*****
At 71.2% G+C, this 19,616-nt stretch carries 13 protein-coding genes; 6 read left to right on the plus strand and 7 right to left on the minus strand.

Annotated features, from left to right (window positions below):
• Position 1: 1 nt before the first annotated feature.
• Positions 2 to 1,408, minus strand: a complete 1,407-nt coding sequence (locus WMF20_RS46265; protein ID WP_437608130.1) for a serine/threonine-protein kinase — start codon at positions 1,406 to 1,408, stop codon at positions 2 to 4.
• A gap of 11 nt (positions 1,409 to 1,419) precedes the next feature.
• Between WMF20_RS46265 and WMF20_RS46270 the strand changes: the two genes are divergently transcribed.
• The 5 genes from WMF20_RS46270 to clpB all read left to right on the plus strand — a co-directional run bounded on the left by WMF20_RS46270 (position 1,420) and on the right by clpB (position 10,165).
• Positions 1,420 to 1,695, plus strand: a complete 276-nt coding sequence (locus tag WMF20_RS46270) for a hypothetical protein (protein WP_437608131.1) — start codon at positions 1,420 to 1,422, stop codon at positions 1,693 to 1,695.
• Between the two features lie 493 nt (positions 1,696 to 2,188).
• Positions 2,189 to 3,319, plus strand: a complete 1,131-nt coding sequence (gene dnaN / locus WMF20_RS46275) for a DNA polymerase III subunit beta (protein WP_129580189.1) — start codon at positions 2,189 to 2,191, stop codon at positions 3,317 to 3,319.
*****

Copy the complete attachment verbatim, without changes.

At 71.2% G+C, this 19,616-nt stretch carries 13 protein-coding genes; 6 read left to right on the plus strand and 7 right to left on the minus strand.

Annotated features, from left to right (window positions below):
• Position 1: 1 nt before the first annotated feature.
• Positions 2 to 1,408, minus strand: a complete 1,407-nt coding sequence (locus WMF20_RS46265; protein ID WP_437608130.1) for a serine/threonine-protein kinase — start codon at positions 1,406 to 1,408, stop codon at positions 2 to 4.
• A gap of 11 nt (positions 1,409 to 1,419) precedes the next feature.
• Between WMF20_RS46265 and WMF20_RS46270 the strand changes: the two genes are divergently transcribed.
• The 5 genes from WMF20_RS46270 to clpB all read left to right on the plus strand — a co-directional run bounded on the left by WMF20_RS46270 (position 1,420) and on the right by clpB (position 10,165).
• Positions 1,420 to 1,695, plus strand: a complete 276-nt coding sequence (locus tag WMF20_RS46270) for a hypothetical protein (protein WP_437608131.1) — start codon at positions 1,420 to 1,422, stop codon at positions 1,693 to 1,695.
• Between the two features lie 493 nt (positions 1,696 to 2,188).
• Positions 2,189 to 3,319, plus strand: a complete 1,131-nt coding sequence (gene dnaN / locus WMF20_RS46275) for a DNA polymerase III subunit beta (protein WP_129580189.1) — start codon at positions 2,189 to 2,191, stop codon at positions 3,317 to 3,319.